As federally-regulated tribal gaming nears the completion of its third decade, there is a lot to think about.

From a marketing standpoint, “more than just gaming” is one of those things. Tribal nations that are fortunate enough to have a strong gaming business at the core of their economy are looking to the future and they see opportunities that can only be fully realized if they structure themselves for a technologically complex world.

What this means from a marketing standpoint was addressed in a session on corporate marketing at Raving’s Indian Gaming National Marketing Conference earlier this year, in a session that was admirably led by company’s new CEO Deana Scott.  The panelists were Joseph Nayquonabe Jr., commissioner of corporate affairs, Mille Lacs Corporate Ventures; and Pam Shaw, COO, Kaw Gaming, Inc. Much of the session revolved around the question of how to give a tribe’s non-gaming businesses sufficient marketing attention when the cash cow is the casino. It’s not an easy question, but the failure to address it effectively will leave tribes vulnerable in the future.

“Nobody even remembers the last recession, but we forget that it was the first recession that damaged Indian gaming,” Nayquonabe said. “We can’t forget the impact that had on our business. Now that we’re in a mature industry, the economic cycle means everything.  We didn’t know the last recession was coming but we know the next one is. What are we doing as corporate marketers and as business heads to prepare for that?”

Out of happy necessity, Mille Lacs has probably done more to prepare than most tribes.  In the 1990s, the tribe went from zero revenue to doing $100 million in gaming revenue in the course of four years, and added 18 different businesses to its portfolio outside of its two casinos.

“You start closing deals and all of a sudden you have all of these new exciting things going on,” Nayquonabe said.  “You build the casino and then you add a convention center, restaurants, bars and I think the natural tendency is to say, ‘now we’re just adding another business,’ be it a hotel, a marketing company, so you just add resources to the existing marketing team. I don’t know that we planned it; I think we just ended up there.  Part of the opportunity that we have today is to go through it and analyze how highly functional, or not, that team is. That’s a challenge that we have right now; what do we do going forward as we continue to add to the portfolio?”

A key focus is on human talent, and there, on the corporate marketing side at least, Mille Lacs is looking for three things:  People who understand the value and importance of data; how to pull it, manipulate it, interpret it and become a storyteller of data. Next is understanding the full range of digital tactics. “We know that an interactive marketing platform is something that you’re going to have to have,” Nayquonabe said.  “People are already doing things to facilitate social games and online casino games.”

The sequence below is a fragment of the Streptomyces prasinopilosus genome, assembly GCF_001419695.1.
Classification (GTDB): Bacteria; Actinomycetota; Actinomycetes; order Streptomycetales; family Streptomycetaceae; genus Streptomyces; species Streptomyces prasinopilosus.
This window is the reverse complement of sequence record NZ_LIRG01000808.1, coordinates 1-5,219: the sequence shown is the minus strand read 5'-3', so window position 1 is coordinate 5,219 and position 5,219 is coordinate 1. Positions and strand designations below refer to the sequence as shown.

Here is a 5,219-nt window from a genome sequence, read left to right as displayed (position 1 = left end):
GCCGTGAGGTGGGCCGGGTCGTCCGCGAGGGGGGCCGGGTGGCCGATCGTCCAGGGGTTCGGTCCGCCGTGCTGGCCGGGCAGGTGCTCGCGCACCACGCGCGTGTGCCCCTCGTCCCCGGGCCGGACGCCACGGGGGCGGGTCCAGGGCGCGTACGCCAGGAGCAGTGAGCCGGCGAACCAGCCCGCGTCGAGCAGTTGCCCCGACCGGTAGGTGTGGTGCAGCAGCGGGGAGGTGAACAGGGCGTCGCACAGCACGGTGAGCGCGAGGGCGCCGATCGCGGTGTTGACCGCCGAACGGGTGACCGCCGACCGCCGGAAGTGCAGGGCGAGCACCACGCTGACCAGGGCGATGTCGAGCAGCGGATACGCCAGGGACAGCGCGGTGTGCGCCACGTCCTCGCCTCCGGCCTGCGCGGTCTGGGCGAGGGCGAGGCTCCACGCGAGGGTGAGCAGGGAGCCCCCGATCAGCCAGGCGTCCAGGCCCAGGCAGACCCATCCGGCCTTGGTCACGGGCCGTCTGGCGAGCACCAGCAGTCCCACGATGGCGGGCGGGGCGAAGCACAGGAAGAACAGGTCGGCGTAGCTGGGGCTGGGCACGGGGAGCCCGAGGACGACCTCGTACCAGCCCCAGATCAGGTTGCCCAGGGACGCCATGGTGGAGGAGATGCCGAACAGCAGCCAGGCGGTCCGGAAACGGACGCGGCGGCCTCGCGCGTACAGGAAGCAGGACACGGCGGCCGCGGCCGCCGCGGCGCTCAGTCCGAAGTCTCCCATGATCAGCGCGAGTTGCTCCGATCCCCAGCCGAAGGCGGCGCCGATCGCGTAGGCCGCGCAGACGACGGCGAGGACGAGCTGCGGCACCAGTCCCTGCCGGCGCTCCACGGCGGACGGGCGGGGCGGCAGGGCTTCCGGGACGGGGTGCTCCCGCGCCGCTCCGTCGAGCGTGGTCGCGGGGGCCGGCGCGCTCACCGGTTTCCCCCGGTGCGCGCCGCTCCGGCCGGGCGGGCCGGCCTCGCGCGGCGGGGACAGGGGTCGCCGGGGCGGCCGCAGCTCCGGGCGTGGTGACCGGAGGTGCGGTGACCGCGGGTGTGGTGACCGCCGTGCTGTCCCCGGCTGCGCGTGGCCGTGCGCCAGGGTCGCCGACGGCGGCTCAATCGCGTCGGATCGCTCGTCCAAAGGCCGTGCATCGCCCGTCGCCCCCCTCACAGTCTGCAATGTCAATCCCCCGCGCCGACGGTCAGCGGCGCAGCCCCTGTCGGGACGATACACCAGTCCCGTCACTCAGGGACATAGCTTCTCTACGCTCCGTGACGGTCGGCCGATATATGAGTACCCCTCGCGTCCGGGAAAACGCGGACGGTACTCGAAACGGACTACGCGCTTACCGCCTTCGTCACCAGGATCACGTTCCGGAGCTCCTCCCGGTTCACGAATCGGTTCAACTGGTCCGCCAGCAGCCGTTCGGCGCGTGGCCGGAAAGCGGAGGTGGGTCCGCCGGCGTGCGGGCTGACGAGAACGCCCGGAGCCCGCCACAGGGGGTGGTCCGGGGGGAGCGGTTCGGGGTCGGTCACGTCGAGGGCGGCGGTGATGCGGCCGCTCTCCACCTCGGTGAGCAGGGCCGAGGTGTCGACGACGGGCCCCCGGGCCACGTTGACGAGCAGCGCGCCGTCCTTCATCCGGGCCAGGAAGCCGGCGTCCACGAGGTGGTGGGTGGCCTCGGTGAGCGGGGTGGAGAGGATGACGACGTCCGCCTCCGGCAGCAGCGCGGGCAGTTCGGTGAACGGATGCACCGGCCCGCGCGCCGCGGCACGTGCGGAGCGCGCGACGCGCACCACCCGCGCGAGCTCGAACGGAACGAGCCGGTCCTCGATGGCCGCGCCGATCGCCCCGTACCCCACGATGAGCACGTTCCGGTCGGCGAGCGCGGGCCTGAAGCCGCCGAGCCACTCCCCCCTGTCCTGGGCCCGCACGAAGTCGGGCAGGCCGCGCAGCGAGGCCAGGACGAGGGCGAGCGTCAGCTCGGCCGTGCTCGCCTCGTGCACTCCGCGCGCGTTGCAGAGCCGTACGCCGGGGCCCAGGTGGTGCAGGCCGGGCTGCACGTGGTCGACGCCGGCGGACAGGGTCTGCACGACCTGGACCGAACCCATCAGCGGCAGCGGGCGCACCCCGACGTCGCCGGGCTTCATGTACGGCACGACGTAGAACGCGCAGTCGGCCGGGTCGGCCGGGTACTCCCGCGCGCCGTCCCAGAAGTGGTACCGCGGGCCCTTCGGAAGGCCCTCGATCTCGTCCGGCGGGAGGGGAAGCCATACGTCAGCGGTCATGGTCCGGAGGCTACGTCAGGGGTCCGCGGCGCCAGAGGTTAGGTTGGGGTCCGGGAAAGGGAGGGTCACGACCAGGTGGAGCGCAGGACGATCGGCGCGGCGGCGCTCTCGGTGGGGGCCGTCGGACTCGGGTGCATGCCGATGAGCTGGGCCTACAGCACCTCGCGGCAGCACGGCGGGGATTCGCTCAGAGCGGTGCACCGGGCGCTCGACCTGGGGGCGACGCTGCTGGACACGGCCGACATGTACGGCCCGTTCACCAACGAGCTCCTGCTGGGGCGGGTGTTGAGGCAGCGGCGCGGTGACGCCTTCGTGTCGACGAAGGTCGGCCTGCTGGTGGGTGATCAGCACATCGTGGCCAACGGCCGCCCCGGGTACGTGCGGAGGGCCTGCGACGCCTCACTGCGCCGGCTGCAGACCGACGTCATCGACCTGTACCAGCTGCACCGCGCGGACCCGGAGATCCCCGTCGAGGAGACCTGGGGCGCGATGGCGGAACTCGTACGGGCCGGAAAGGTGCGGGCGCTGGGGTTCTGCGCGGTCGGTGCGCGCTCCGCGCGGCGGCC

And third is strategic thinking.  “We’re in a sandbox called Indian gaming,” Nayquonabe said.  “The skill is being able to understand what the big brands in other industries are doing that’s going to converge with our sandbox.”

Skill sets don’t always transfer from gaming to non-gaming businesses, and sometimes talent can be unearthed from the smaller niches of a tribe’s economic portfolio.  “There are different skills required for a smoke shop or a travel plaza,” said Shaw. “It’s easier if you have $150K-$200K a month to spend on promotions for a casino, but if you only have $1K a month to spend on a smaller business,  you have to get creative. I would look for people who have marketing and advertising experience outside of gaming because they definitely have some skills that they can bring in.”

In the meantime, there’s the difficult question of balance: how to prevent non-gaming businesses from falling off the marketing radar when gaming dominates the portfolio. Shaw certainly spoke for many tribes when she said, “In my organization, there is not a corporate marketing function. Our tiny little marketing department is tasked with doing anything we can for all of the tribe’s businesses.”

That was the starting point for Mille Lacs, but they are moving away from it, according to Nayquonabe. “There’s always a whirlwind of things going on around the casino marketer that take attention away from our other brands. So we’re now less concerned with having a highly integrated marketing team and looking at pulling those things apart and focusing on performance.”